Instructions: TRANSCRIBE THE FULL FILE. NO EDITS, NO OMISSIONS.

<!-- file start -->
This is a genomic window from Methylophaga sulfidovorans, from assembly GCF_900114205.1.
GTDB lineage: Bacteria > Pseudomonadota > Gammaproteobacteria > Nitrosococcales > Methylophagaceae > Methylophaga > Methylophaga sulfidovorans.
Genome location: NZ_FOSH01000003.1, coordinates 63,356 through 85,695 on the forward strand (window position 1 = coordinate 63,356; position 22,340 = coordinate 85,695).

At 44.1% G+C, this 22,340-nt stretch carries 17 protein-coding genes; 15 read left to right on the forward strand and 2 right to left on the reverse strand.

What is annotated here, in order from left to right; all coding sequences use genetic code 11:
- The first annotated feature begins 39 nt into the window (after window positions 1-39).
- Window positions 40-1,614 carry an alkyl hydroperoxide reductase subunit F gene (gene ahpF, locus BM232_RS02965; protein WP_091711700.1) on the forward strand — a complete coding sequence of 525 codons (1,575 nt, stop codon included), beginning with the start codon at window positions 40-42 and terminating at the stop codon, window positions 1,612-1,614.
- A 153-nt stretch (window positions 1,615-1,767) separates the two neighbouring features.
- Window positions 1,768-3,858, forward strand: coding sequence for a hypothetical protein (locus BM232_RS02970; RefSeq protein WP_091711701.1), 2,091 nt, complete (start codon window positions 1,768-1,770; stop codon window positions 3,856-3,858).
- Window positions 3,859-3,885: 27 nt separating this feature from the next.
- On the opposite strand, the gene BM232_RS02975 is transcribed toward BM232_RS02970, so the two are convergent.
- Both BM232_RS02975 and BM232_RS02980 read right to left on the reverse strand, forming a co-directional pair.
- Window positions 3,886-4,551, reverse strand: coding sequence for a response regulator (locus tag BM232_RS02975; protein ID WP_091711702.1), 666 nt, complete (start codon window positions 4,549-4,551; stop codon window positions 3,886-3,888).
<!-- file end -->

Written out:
This is a genomic window from Methylophaga sulfidovorans, from assembly GCF_900114205.1.
GTDB lineage: Bacteria > Pseudomonadota > Gammaproteobacteria > Nitrosococcales > Methylophagaceae > Methylophaga > Methylophaga sulfidovorans.
Genome location: NZ_FOSH01000003.1, coordinates 63,356 through 85,695 on the forward strand (window position 1 = coordinate 63,356; position 22,340 = coordinate 85,695).

At 44.1% G+C, this 22,340-nt stretch carries 17 protein-coding genes; 15 read left to right on the forward strand and 2 right to left on the reverse strand.

What is annotated here, in order from left to right; all coding sequences use genetic code 11:
- The first annotated feature begins 39 nt into the window (after window positions 1-39).
- Window positions 40-1,614 carry an alkyl hydroperoxide reductase subunit F gene (gene ahpF, locus BM232_RS02965; protein WP_091711700.1) on the forward strand — a complete coding sequence of 525 codons (1,575 nt, stop codon included), beginning with the start codon at window positions 40-42 and terminating at the stop codon, window positions 1,612-1,614.
- A 153-nt stretch (window positions 1,615-1,767) separates the two neighbouring features.
- Window positions 1,768-3,858, forward strand: coding sequence for a hypothetical protein (locus BM232_RS02970; RefSeq protein WP_091711701.1), 2,091 nt, complete (start codon window positions 1,768-1,770; stop codon window positions 3,856-3,858).
- Window positions 3,859-3,885: 27 nt separating this feature from the next.
- On the opposite strand, the gene BM232_RS02975 is transcribed toward BM232_RS02970, so the two are convergent.
- Both BM232_RS02975 and BM232_RS02980 read right to left on the reverse strand, forming a co-directional pair.
- Window positions 3,886-4,551, reverse strand: coding sequence for a response regulator (locus tag BM232_RS02975; protein ID WP_091711702.1), 666 nt, complete (start codon window positions 4,549-4,551; stop codon window positions 3,886-3,888).